# Is the Haar measure of the boundary of an open subset of the $k$-torus zero?

I have just recently started reading the basics of topological groups and Haar measures, and have become really curious about when the boundary of a non-empty open subset $$U$$ of a compact abelian group $$G$$, has zero Haar measure. Here and in the following, by "Haar measure", I will mean the normalized Haar measure of a compact abelian group.

After some searching, I found these posts (When does the boundary have measure zero? and Conditions that ensure that the boundary of an open set has measure zero) which give very general sufficient conditions for subsets of $$\mathbb R^n$$ to have boundaries of Lebesgue measure zero, however I couldn't find any analogues for Haar measures.

I would like to restrict $$G$$ to the $$n$$-torus $$\mathbb T^n$$, so here's my

Semi-general question: Consider the $$n$$-torus $$\mathbb T^n = \mathbb R^n/\mathbb Z^n$$ which is a topological group, and a closed subgroup $$H$$ (which can be assumed to be connected if necessary). Consider the Haar measure $$\mu_H$$ on $$H$$ and an open set $$U \subset \mathbb T^n$$. What minimal additional conditions on $$U$$ might we need (if any) for the $$H$$-Haar measure of the boundary $$\partial(U \cap H)$$ of the open subset $$U \cap H \subset H$$ to be zero, that is to have $$\mu_H(\partial (U \cap H)) = 0$$?

If $$H$$ were $$\mathbb T^n$$ itself, then we know that $$\mu_H$$ is simply the $$n$$-dimensional Lebesgue measure and the question reduces to one already answered in the linked posts. If $$H$$ were an open subgroup, then (if I understand correctly) the Haar measure of $$\mathbb T^n$$ would also restrict to the normalized Haar measure of $$H$$, so that $$\mu_H$$ would just be the restriction of the $$n$$-dimensional Lebesgue measure, and once again the question is answered. But of course, $$\mathbb T^n$$ being connected has no non-empty proper open subgroups, so the last statement doesn't really add anything in my context. So what about the general setting, namely when $$H$$ is a proper non-empty closed subgroup (again, assumed connected if necessary)?

If nothing can be said in the above setting (even with some minimal additional conditions), the specific $$H$$ and $$U$$ I would like to know about are the following: consider any real numbers $$a_1, \cdots, a_n$$ and any complex numbers $$c_1, \cdots, c_n$$. My $$H$$ is the closure of the subgroup $$\{(e^{2 \pi i a_1 t}, \cdots, e^{2 \pi i a_n t}): t \in \mathbb R\} \subset \mathbb T^n$$, and $$U \subset \mathbb T^n$$ is the set of all $$(z_1, \cdots, z_n) \in \mathbb T^n$$, for which the complex number $$c_1z_1 + \cdots + c_n z_n$$ has strictly positive real part. Can we say in this case that $$\partial(U \cap H)$$ has $$H$$-Haar measure zero?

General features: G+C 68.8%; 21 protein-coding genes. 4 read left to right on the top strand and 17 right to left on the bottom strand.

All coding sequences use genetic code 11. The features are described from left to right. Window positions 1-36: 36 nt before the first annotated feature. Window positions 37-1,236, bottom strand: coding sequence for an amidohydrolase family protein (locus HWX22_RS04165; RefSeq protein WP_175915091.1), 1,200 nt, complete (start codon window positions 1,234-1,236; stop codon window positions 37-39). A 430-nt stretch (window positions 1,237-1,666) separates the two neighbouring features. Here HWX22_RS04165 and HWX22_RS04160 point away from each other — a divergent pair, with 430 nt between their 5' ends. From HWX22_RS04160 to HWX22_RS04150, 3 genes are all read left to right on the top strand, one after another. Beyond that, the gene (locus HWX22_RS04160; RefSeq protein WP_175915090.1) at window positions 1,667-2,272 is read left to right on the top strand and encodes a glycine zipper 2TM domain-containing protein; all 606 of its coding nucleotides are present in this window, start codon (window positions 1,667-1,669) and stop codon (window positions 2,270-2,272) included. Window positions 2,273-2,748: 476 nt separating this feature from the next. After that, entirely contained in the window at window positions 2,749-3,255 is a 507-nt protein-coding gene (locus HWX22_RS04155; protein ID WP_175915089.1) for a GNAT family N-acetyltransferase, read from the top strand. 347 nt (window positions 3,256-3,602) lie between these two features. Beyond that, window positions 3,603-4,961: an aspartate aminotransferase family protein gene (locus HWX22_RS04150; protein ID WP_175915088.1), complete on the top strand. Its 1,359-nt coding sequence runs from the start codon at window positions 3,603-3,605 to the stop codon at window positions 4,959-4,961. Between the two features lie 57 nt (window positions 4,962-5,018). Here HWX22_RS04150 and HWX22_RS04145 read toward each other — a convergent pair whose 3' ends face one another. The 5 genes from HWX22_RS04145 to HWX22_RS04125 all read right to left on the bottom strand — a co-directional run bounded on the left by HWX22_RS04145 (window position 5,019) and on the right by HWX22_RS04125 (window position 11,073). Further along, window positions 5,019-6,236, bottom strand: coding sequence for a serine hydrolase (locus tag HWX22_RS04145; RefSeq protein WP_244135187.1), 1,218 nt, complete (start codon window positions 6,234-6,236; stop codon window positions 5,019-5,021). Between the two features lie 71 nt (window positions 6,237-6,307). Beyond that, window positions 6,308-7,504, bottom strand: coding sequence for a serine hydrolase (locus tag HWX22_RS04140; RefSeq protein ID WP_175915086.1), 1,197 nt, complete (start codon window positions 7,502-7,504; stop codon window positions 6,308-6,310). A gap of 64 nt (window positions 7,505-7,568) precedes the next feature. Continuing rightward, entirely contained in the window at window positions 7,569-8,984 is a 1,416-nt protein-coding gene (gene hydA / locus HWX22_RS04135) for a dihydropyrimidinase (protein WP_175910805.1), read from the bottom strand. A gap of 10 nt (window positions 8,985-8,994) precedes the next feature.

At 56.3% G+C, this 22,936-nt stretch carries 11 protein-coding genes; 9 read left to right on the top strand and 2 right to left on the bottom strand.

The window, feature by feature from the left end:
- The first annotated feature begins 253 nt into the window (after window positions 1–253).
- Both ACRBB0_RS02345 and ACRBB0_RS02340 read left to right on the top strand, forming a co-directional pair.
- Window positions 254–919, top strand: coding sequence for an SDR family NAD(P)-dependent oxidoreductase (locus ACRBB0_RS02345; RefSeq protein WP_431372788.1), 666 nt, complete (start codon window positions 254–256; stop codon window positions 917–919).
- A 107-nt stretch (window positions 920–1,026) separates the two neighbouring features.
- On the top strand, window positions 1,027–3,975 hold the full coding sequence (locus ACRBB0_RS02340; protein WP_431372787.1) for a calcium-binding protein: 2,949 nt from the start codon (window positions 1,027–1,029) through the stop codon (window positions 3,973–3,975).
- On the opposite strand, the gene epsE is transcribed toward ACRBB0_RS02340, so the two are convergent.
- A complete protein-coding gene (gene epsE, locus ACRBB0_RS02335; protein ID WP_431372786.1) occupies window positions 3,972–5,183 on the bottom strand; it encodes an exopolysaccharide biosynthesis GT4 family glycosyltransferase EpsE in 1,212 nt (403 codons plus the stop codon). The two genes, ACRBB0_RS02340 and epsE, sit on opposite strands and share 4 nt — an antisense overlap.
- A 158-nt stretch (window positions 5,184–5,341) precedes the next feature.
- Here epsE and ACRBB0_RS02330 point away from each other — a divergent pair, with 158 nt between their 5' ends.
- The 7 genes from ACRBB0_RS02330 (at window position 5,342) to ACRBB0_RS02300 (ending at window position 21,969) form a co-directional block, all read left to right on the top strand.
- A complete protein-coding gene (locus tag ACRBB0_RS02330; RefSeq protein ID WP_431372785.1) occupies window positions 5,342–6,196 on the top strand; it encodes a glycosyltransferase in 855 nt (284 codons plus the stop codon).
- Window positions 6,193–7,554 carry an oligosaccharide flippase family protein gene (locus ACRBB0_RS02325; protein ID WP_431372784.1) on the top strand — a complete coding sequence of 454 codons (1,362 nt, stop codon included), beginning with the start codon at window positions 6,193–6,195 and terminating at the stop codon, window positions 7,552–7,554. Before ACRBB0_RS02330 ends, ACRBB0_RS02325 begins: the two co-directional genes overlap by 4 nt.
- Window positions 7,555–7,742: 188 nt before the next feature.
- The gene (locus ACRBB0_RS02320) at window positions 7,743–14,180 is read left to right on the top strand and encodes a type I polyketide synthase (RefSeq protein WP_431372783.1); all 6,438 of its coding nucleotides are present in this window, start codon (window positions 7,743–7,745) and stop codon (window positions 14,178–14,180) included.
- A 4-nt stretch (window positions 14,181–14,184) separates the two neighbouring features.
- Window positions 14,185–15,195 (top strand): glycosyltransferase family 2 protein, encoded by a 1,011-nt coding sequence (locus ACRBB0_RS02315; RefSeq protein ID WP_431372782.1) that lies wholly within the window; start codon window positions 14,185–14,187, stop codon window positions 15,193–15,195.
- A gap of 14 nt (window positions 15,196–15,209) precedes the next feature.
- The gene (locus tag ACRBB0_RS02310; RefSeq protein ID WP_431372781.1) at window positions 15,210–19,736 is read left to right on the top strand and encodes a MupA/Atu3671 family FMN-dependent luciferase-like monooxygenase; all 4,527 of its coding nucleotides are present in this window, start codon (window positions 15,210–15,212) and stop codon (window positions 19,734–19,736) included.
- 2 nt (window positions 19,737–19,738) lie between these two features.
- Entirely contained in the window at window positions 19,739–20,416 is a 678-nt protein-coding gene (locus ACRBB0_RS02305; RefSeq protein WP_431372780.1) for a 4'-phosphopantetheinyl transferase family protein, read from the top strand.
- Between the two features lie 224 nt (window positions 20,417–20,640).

Note 1: I do not know if this will be relevant, but in the above example, $$U$$ can be written as the intersection of $$\mathbb T^n$$ with the set $$V := \{(z_1, \cdots, z_n) \in \mathbb C^n: \Re \sum_{j=1}^n c_j z_j > 0\} \subset \mathbb C^n$$, so that $$U \cap H = V \cap H$$. Here, $$V$$ is both open and convex in $$\mathbb C^n$$, hence its boundary has zero Lebesgue measure.

Note 2: It might seem that the role of $$U$$ in my semi-general question is kind of superficial since we are really working with the open subset $$U \cap H$$ of $$H$$, but it is in line with my last example.

• Do you know about Cantor sets of positive Lebesgue measure? Commented May 31, 2022 at 21:21
• @Moishe Kohan Wikipedia seems to give the example of a Smith–Volterra–Cantor set, but that is of course not convex. Also, could you please elaborate on what you have in mind? (In particular, how does it relate to minimal additional conditions I wish to find on open convex $U \subset \mathbb T^n$ for $U \cap H$ to have $H$-Haar measure zero?) Commented May 31, 2022 at 21:28
• If you assume that your open subset is convex, then, of course, its boundary will have measure zero. Commented May 31, 2022 at 21:37
• @Moishe Kohan Is this true for the Haar measure on the closed subgroup $H$ too? Could you please give a reference (or the reasoning if it is short)? Sorry I am a newbie with topological groups .... Commented May 31, 2022 at 21:43
• Every closed connected subgroup will be another torus, so it does not really matter, you can simply work with $R^n$ and Lebesgue measure. Commented May 31, 2022 at 22:07